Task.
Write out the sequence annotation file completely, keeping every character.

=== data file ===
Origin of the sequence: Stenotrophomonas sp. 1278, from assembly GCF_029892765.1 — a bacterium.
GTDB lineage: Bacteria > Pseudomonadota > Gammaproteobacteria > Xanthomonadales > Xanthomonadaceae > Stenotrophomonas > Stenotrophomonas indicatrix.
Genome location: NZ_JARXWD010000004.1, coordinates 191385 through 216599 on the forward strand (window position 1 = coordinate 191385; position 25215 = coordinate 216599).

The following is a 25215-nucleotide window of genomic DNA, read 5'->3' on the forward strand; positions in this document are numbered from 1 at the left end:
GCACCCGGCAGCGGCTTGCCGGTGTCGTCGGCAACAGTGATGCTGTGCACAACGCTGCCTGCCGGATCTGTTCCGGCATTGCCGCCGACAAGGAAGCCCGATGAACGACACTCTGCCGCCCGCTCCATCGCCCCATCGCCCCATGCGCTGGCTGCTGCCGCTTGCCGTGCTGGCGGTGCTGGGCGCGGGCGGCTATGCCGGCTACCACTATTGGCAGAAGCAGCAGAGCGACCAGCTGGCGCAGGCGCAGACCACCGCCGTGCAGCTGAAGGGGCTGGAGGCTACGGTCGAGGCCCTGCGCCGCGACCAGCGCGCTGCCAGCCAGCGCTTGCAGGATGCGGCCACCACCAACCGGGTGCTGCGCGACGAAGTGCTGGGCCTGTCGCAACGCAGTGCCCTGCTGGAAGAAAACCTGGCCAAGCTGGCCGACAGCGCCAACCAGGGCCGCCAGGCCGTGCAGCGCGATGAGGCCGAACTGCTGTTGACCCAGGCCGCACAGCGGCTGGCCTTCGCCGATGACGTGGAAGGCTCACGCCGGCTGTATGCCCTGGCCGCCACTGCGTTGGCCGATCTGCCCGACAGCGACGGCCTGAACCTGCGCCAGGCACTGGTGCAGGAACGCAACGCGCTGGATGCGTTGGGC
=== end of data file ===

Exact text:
Origin of the sequence: Stenotrophomonas sp. 1278, from assembly GCF_029892765.1 — a bacterium.
GTDB lineage: Bacteria > Pseudomonadota > Gammaproteobacteria > Xanthomonadales > Xanthomonadaceae > Stenotrophomonas > Stenotrophomonas indicatrix.
Genome location: NZ_JARXWD010000004.1, coordinates 191385 through 216599 on the forward strand (window position 1 = coordinate 191385; position 25215 = coordinate 216599).

The following is a 25215-nucleotide window of genomic DNA, read 5'->3' on the forward strand; positions in this document are numbered from 1 at the left end:
GCACCCGGCAGCGGCTTGCCGGTGTCGTCGGCAACAGTGATGCTGTGCACAACGCTGCCTGCCGGATCTGTTCCGGCATTGCCGCCGACAAGGAAGCCCGATGAACGACACTCTGCCGCCCGCTCCATCGCCCCATCGCCCCATGCGCTGGCTGCTGCCGCTTGCCGTGCTGGCGGTGCTGGGCGCGGGCGGCTATGCCGGCTACCACTATTGGCAGAAGCAGCAGAGCGACCAGCTGGCGCAGGCGCAGACCACCGCCGTGCAGCTGAAGGGGCTGGAGGCTACGGTCGAGGCCCTGCGCCGCGACCAGCGCGCTGCCAGCCAGCGCTTGCAGGATGCGGCCACCACCAACCGGGTGCTGCGCGACGAAGTGCTGGGCCTGTCGCAACGCAGTGCCCTGCTGGAAGAAAACCTGGCCAAGCTGGCCGACAGCGCCAACCAGGGCCGCCAGGCCGTGCAGCGCGATGAGGCCGAACTGCTGTTGACCCAGGCCGCACAGCGGCTGGCCTTCGCCGATGACGTGGAAGGCTCACGCCGGCTGTATGCCCTGGCCGCCACTGCGTTGGCCGATCTGCCCGACAGCGACGGCCTGAACCTGCGCCAGGCACTGGTGCAGGAACGCAACGCGCTGGATGCGTTGGGC